Can an employer change their support staff’s pay from hourly to straight?
For example, if a McDonald’s cashier is paid hourly, can it be changed to straight — no overtime, no regular time after their 35 hours (for example) if they worked 37 hours. So, like an HR manager, they would be paid their hourly salary multiplied by the standard hours they work, even if they stay late.
FYI - Upon employer changing staff’s pay to straight, they didn’t say “you must have approval for O.T. if you worked past your regular hours,” but instead basically “salaries will be straight instead of hourly, no matter how many hours worked.” Is thus possible? Also, they’re were no salary increases during this “from hourly to straight” adjustment (a typical practice when employee’s salary is no longer hourly).
- StephenWeinsteinLv 71 month ago
For some jobs, yes.
However, I don't think this is one of them.
For many jobs, and I think this is one of them, the law requires that any hours over 40 in a week and any hours on the weekend must be paid overtime.
However for those jobs where the law allows straight salary with no overtime, the employer could make that change.
- Little PrincessLv 71 month ago
There are rules regarding overtime pay. If an employee is not exempt (there are legal definitions for what's considered exempt), then their employer is required to pay them overtime. Non-exempt employees are entitled to overtime pay even if they didn't seek/receive approval to work overtime; although, they can be disciplined for working overtime without approval.
Straight salary means the employee receives the same salary every pay period. That would include periods where the employee works fewer hours than regular. For such weeks, the employer would need to either adjust their vacation hours, sick leave, or holiday time. If the employee no longer has any vacation/sick/holiday hours available to use, then the employer will have to come up with some other accounting means in order to ensure the employee continues to receive their regular paycheck. The employer can't have it both ways (get extra hours when the employee works longer *and* pay less when the employee works fewer hours).
- NosehairLv 71 month ago
If by "straight" pay you mean making an employee a salaried employ, in my state that can only be legally done if the employee has actual supervisory responsibilities. The company would also have to show that the employee agreed agreed to the change in pay status (presumably in writing). Call your local state labor board and see what the laws are in your state in this regard.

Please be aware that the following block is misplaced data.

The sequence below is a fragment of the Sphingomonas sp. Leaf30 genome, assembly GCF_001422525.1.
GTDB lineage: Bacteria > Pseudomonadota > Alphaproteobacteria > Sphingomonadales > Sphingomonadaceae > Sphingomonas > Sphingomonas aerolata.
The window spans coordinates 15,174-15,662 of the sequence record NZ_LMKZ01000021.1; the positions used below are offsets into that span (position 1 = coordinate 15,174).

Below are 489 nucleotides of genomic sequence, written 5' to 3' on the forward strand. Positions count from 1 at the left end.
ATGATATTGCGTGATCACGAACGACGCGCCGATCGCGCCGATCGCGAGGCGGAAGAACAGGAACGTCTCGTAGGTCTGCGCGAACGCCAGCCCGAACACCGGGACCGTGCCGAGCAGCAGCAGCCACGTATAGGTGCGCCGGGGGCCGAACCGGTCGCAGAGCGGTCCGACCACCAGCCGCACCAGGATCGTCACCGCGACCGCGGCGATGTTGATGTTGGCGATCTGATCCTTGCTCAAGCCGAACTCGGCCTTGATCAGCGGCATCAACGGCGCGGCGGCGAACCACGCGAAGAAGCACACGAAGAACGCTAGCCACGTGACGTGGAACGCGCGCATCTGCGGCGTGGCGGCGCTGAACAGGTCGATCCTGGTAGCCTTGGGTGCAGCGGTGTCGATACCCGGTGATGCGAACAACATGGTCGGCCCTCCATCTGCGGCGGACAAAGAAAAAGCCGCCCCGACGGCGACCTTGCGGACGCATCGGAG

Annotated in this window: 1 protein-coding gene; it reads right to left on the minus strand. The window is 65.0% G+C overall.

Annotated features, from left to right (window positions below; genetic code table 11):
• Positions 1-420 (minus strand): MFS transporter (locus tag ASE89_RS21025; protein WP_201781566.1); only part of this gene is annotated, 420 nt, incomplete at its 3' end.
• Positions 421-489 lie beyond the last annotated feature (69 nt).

- EvaLv 71 month ago
In the US they could not do that. Support staff would not qualify as exempt employees. They have to be paid for all time worked. OT doesn't apply until they've worked more than 40 hrs. per week.
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- Anonymous1 month ago
They can turn it to salary anytime they want, but would still be required to additionally pay for any time worked over 40 hours and minimum wage laws for employees that would not be considered "exempt" under your state's employment law.
A McDonald's cashier would not be considered "exempt", but a HR manager probably would be exempt mostly because of much higher pay and responsibility. It's very common for businesses to push the limits of this law. Violations are commonplace.
- curtisports2Lv 71 month ago
Employers are not required to pay overtime pay of 1.5 times regular hourly pay until hours exceed 40 in a week.
Salaried employees do not have to be paid overtime pay. However, their weekly earnings must be at least $684 as of 2020.
You said '(a typical practice when employee’s salary is no longer hourly). Salary is NEVER hourly.
- SlickterpLv 71 month ago
They can make people salaried employees, sure. That doesn't automatically make them ineligible for OT pay (which only happens after 40 hours anyway, not after scheduled hours).
- StarryskyLv 71 month ago
Contact labor board in your government district or state. That is all that can be suggested from no details on where in world, what job, what employment contract you signed.Source(s): I was replaced as a college teacher when I was 50. A new hire had no teaching background and only 30 years old. State labor board said I had no protection on age discrimination since they said I was "only one who had that situation and it was not a pattern" under the US law.